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wwxl Tile Floors August 10th, 2018 - 09:48:20
Fine. but how do you know if your floor meets the L/360 standard? We face this in the field all the time. but in remodeling. there`s not always a clear answer. There are published tables for calculating deflection. (including a really cool online calculator at http://www.johnbridge.com/vbulletin/deflecto.pl ) but they assume you have full knowledge of how the floor was built. To be able to use the engineering tables. you`d need to know how far apart the joists are. the length of the unsupported span. how thick the joists are. what type of wood and in what condition the wood is in. as well as how thick the plywood is. if any. Realistically. if all of this flooring is hidden by finished ceilings below and covered over by old flooring layers above. educated guessing takes center stage. The following questions help to determine floor stiffness using common sense guidelines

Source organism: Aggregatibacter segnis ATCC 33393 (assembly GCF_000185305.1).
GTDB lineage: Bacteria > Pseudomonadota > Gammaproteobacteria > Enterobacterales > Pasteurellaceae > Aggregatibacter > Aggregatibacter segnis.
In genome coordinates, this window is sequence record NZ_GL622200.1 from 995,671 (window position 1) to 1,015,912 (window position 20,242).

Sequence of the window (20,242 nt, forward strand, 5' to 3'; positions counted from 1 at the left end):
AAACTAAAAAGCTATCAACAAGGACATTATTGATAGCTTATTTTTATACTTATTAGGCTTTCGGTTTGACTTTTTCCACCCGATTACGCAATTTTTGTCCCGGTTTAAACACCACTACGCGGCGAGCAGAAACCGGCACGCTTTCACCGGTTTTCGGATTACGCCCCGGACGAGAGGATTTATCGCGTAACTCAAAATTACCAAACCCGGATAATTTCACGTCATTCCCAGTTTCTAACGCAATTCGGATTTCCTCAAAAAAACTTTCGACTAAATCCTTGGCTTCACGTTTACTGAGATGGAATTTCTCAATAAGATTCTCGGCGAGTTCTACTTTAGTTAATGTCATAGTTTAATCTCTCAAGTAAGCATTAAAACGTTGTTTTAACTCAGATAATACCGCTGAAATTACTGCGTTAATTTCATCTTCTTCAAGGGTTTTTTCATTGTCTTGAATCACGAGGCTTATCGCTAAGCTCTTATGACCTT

For tile to be successful. it needs rigid support. with very little tolerance for movement. The more rigid the substrate. the better chance the tile has of remaining crack free throughout its life. Most problems with tile floors over wood come from excessive `bounciness` of the substrate. Carpet can handle some bending. vinyl tile can flex and bend a bit. hardwood floors can bend a little too. but if tile or stone is subjected to forces that push in 2 different directions at once. it doesn`t know how to bend. Instead. it cracks. first in the grout and then in the body of the tile. Consumers who have just paid thousands of dollars for a tile floor do not find these cracks appealing. to say the least.
Does the floor feel bouncy? If so. it is. Trust your instincts. It`s not ready for tile. A well built subfloor feels very stiff underfoot. Squeaking can also be a bad sign. but it may also solvable by screwing down the planks or plywood better into the joists.
Is there an unfinished ceiling below to look up and measure the distance between joists and the condition of the wood below and how long the unsupported span is? A few minutes in the basement with a flashlight and tape measure can let you know if you have a winner (thick and deep joists. spaced closely together. in good condition. with a narrow span). or a loser (thin and shallow joists. irregularly spaced or spaced far apart. in bad condition. with a long span).